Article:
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The hardest part of this hike mentally and physically (in my opinion) is the 3.1 miles from the top of Garfield to the Galehead hut.  I didn't take any pictures of this section, but it's comprised of a steep descent off the top of Garfield into the woods and then 2.7 miles of PUD's (pointless ups and downs) that literally bring your pace to a crawl.  But, just as your ambition starts to dissolve into salty tears, you are rewarded with a nice pitstop at the Galehead hut.  Lying at just about the 1/2 way point on the loop, it's a convenient spot to refill your water bottle and grab a snack.  However, the temptation to linger at this welcoming oasis will turn your knees to stone and leave your hopes of finishing the loop face-down in the composting privy.  From here, there is a steep ascent (1,150' in 0.8 miles) to the top of South Twin.  Many have come to fear this section, but we found it to be no-problem.  We must have timed our stop at the hut perfectly… somehow.  

South Twin, 2:15p.  We took a much needed 20 minute break here.  There were still 13.6 more miles to go, but the biggest elevation gains were behind us.  Carly's pointing to lincoln, and you can see the pointy summit of Garfield all by itself to the right.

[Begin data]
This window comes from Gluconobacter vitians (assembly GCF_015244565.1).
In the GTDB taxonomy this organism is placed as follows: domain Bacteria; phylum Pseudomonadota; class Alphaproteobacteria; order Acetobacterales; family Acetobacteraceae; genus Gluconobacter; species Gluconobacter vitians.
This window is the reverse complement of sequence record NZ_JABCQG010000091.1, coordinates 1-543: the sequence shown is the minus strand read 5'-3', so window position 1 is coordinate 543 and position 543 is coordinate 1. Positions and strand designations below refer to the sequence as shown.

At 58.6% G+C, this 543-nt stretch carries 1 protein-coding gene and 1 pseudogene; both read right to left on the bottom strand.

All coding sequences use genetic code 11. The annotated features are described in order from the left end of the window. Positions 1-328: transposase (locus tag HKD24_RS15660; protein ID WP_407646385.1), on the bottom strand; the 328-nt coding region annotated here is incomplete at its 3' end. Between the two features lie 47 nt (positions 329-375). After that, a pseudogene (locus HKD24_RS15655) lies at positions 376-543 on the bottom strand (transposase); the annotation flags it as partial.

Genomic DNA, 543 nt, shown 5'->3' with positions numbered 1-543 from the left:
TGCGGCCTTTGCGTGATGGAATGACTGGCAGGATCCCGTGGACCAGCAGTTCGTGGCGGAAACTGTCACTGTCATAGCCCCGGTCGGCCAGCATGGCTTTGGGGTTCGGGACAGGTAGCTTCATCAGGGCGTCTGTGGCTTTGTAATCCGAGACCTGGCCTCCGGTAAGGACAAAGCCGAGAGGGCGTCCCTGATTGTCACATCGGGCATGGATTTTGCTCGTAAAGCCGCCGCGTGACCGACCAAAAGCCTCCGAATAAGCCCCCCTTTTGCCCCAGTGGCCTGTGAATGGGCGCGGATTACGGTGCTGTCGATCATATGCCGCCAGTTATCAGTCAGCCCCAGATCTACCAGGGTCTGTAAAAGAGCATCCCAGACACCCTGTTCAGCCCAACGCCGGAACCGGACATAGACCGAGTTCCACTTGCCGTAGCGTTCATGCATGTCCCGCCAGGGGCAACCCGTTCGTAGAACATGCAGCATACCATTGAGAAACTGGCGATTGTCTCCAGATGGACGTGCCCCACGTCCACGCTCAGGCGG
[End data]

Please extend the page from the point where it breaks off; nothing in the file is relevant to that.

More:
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Bond, 4:00p.  Feeling the pain.  The summit of Bondcliff is visible just to the right of the cairn.

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I think the section between Bond and Bondcliff is my favorite stretch of trail in all of NH.  

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Bondcliff, 4:30p.  The final summit.  We hung out here for a solid hour, staring at Franconia ridge in the distance, eating sausage, cheese and chocolate.  

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8:30p: 3 miles of steady descent and 5 miles of flat brought us back to the lincoln woods parking lot... and a cooler full of pizza and beer.  16 hours, 31 miles and 9100' vert later, it was finally over, a decade in the making.  Of course, we weren't the only ones to complete the loop that day.  We met two other groups, hiking the same direction as us at a similar pace.  We saw a few people going the other direction, and a countless number of people RUNNING past us between Bondcliff and the parking lot.  It comes as no surprise that hiking the pemi loop on a beautiful Saturday near the solstice brings out the crowds.  In fact, the FKT (fastest known time) record was crushed, for the hundredth time, the week before our attempt, at a blistering 6h45m!  I'm really not even that proud of doing the pemi loop in a day. But, being able to close that chapter in our lives felt really good, especially after our history on the route.  I've never been the type of person that sets a goal and then just immediately completes it through a series of planning and training.  There's something about doing it the hard way and having to learn a lesson that really appeals to me.  I can't tell if I do it on purpose, if I'm just a procrastinator, or maybe a combination of the two.  I've been working on the NH 48 for I can't even remember how long.  I could've easily finished it years ago, but where's the fun in that?  It's nice to have something to look forward to.  I'm not sure where the next ridge line will take me (the hut traverse?!?!?), but I hope it takes me 10 years to finish it.